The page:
In today’s world, companies have more choices than ever as they look to effectively inform, educate, and persuade employees, customers, and other stakeholders. “The AVS Group has helped clients transition from traditional video communications on videotape or CD to Web and DVD-based media, ” notes Rob Ramseier, the AVS Group’s video team leader and producer.
This article spotlights several ways that organizations have successfully used the power of Web-based video to drive revenue and communicate effectively. These benefits have been made possible by three key technology advancements, which are reviewed in this article. Lastly, we highlight the benefits of DVD and explain why DVD is leading the wave of the future for professional development and promotional applications.
Web-based video: business spotlights
There are seemingly endless ways for organizations to leverage the power of Web-based video as part of their overall marketing strategy. When the video content offered is high quality and in-demand, there is an opportunity to convert it into revenue. In 2004, Major League Baseball (MLB) earned an additional $135 million by offering streamed baseball games via MLB.com. In 2005, MLB streamed 2,300 games during the season.
Web-based video does not have to be sold in order for the content to create a positive affect on revenue. Organizations now use progressive downloading to launch on-camera customer testimonials or product and service demonstrations from their Web sites. These brief Web-based video segments can be used to strengthen an organization’s brand identity. A strong brand identity has been proven to increase revenue.
Web-based video can be more than a brief clip. Organizations are now offering their stakeholders streamed versions of comprehensive Web-based video presentations such as product introductions, product training and tutorials, executive announcements, etc. while still providing high-quality video.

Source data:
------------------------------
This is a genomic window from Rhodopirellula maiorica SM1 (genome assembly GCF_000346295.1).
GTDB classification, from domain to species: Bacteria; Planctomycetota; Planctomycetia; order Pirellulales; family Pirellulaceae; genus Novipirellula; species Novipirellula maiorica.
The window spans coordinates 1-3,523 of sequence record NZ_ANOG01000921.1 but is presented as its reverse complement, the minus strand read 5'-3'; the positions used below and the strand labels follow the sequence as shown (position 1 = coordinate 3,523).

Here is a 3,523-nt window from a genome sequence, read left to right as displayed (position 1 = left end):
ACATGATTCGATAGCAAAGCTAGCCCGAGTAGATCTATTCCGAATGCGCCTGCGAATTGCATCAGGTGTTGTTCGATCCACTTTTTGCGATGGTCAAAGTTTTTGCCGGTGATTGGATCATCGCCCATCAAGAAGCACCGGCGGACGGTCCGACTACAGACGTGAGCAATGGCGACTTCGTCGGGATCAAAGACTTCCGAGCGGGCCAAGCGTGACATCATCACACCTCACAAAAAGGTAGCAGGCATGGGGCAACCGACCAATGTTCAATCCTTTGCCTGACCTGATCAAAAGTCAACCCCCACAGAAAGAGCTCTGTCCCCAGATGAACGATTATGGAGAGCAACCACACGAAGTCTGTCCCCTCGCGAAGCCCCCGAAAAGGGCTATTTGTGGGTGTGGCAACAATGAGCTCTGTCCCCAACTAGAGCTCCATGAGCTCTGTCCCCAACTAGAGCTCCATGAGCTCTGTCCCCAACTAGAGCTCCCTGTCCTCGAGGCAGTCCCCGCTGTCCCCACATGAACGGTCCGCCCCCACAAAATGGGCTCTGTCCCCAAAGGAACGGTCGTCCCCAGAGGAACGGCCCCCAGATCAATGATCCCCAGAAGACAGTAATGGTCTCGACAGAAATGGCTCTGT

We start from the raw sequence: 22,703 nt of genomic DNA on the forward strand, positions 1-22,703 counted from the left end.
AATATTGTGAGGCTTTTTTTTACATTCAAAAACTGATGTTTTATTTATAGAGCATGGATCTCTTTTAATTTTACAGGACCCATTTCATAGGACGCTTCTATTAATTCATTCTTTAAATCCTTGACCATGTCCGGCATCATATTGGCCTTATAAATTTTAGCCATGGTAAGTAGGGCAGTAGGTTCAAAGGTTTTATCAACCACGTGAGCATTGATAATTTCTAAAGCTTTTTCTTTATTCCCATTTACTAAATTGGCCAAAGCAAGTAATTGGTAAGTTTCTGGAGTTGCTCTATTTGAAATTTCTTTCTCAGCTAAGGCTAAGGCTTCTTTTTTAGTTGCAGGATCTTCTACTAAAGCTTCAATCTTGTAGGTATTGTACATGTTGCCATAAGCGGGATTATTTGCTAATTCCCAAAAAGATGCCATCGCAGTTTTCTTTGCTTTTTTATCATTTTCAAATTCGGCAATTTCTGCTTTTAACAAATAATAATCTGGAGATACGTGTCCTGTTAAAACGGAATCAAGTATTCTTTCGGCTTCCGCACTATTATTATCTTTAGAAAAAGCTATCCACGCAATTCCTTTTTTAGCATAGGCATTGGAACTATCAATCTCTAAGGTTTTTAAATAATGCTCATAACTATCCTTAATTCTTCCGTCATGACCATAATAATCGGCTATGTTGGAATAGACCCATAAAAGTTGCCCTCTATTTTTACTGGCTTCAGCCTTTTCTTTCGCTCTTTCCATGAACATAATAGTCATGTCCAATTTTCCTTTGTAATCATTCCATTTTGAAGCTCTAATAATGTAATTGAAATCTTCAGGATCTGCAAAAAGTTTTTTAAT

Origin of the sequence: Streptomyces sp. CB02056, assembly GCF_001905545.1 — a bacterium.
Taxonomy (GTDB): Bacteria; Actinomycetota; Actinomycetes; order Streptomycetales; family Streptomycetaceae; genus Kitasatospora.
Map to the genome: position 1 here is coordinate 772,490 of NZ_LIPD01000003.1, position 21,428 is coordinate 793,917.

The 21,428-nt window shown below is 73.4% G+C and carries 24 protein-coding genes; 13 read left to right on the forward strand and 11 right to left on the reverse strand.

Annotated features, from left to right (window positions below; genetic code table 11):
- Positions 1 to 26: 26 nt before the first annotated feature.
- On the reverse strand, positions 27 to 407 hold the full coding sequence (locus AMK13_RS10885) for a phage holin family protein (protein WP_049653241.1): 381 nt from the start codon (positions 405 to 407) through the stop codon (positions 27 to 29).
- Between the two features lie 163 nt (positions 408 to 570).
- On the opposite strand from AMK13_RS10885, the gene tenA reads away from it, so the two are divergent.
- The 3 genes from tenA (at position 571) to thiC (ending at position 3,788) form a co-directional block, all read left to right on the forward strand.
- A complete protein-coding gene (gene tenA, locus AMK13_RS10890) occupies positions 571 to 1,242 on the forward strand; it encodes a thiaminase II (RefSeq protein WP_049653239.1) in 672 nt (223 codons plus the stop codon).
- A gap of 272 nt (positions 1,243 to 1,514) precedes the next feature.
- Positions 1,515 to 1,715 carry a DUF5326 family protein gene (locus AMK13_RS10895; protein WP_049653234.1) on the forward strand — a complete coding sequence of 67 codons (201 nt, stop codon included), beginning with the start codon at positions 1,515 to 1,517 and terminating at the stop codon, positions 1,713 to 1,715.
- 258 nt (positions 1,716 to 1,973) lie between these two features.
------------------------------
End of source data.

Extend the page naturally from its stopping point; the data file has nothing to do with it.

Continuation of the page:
The key to successful Web-based video is to understand how to properly utilize its power, then developing the right strategy to take advantage of the technology.
Web-based video: technology drivers
So, how has Web-based video become a realistic element to incorporate into a marketing strategy? Several technology advancements, including the growing adoption of broadband, market saturation of Macromedia Flash PlayerÒ, and advancements in video compression have made the benefits of Web-based video possible.
A broadband Internet connection is a necessity for a good experience when viewing Web-based video. The good news is that the adoption rate of broadband has dramatically increased. As shown in Figure 1, only 4.8 million homes in the United States had adopted broadband as of 2000. However, the number of broadband households increased by a factor of nearly 10 to 42.4 million in 2005, and is expected to reach 83 million by 2010.
In addition to the growing adoption of broadband, Macromedia Flash Player is now installed on more than 97.7 percent of all internet-enabled PCs in the world. This is a staggering statistic and provides some level of assurance that if an organization produces Flash-based video content, its audience will be able to view it online as intended.